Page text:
I do it because if our sport doesn't set a course of brazen, vocal intolerance toward drugs, the viability of track and field on a go-forward basis is compromised. Or, as I like to say: if unchecked, drugs threaten to choke the life out of the sport. So I have a moral obligation to do my best to beat drugs to the punch and metaphorically choke the life out of drugs, drug cheats and their enablers. This course of action is needed from both an ethical and a business standpoint.
The budget of USATF is over $16 million, and it should be triple that figure. Congress and blue-chip sponsors have acknowledged that the organization has worked to eradicate drugs and that it has had a testing system in place for more than 20 years. There is no argument that Olympic sport has the most sophisticated anti-doping system on the planet. But I believe that far more sponsors would be more enthusiastic about us and our athletes if they got the sense that there is moral indignation and a commitment to really manhandle drugs to get them out of the sport. I am nothing if not indignant about drug use, and I don't plan to be quiet about it.
I do it because there are too many stories like the one related to me this past weekend by one of our elite athletes in Hershey, PA. This colleague of ours was training with one of the nine-year-old finalists for the Hershey North American Track and Field Championship. During a training run, this nine year old asked our athlete about steroids and said she heard that they would make her stronger. Nine years old!
I come from outside the world of track and field, which means that the day before I took this job, I had no friends ... and no enemies. I saw track as the general public saw it, not as 'track insiders' saw it. The insider/outsider viewpoints about where the sport is and what it needs can be vastly different. I feel the outsider angle is the one we most need.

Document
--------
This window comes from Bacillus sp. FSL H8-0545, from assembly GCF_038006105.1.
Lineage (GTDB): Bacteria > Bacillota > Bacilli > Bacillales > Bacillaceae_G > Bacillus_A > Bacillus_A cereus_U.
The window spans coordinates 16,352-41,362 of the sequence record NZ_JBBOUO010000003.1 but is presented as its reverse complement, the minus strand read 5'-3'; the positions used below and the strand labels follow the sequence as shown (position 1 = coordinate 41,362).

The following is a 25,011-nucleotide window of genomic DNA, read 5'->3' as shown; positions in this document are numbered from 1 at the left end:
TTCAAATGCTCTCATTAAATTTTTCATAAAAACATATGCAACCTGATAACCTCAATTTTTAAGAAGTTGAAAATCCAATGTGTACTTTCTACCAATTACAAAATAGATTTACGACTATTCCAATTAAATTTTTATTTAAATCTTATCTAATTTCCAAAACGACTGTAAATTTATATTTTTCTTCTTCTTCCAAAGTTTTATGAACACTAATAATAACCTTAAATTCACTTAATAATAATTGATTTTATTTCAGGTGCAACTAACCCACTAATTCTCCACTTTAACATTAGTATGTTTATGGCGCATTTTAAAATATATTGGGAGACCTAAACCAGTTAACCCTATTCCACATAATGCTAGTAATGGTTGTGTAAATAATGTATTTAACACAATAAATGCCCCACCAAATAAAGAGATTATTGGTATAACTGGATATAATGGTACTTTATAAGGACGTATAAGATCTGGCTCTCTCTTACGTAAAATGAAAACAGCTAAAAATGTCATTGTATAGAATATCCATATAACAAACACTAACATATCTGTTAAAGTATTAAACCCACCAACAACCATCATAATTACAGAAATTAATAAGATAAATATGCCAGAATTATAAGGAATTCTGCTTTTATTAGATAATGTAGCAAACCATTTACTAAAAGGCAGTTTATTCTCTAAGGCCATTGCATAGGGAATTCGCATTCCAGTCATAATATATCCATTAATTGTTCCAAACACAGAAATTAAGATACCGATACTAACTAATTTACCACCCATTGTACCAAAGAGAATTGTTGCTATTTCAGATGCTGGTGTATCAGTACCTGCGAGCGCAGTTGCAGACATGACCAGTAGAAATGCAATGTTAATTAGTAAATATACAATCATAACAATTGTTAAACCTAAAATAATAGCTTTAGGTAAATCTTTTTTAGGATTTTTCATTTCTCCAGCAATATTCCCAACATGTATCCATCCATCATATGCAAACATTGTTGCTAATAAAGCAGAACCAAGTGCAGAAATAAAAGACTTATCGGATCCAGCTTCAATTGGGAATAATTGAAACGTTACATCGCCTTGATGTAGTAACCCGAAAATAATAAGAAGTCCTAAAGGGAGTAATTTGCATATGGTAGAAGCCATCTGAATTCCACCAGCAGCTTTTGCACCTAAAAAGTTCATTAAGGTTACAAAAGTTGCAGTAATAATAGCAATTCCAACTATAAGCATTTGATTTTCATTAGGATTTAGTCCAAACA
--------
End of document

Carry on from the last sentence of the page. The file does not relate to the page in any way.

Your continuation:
Addressing drugs in genteel, coddling or sterile terms isn't going to get the job done. If some people are offended by that, or tired of hearing about it, or think that now "isn't the right time" for it, so be it. Here's the deal: If you use drugs, encourage others to use them or even turn the other way as others use them, we don't want you in our sport. I will continue on a high-profile, low-political correctness cleaning of our own house and moving forward. Substantive moves will enable us to shake off the past and move ahead, and will enable our athletes to get the attention, fame, glory, honor and money they deserve. The idea is that Tyson Gay, Allyson Felix, Sanya Richards, Lauryn Williams, Jeremy Wariner, Reese Hoffa, Adam Nelson and Brad Walker one day will be happy about the stance I took on drugs right out of the gate, because it will benefit them in the long run.
What we will find as we move forward is a robust opportunity to make domestic track and field the world-class, blue-chip business it should be. We should aspire to excellence of performance under the exacting rules of fair play. And if you're not aspiring to do that without drugs, I've got two words for you: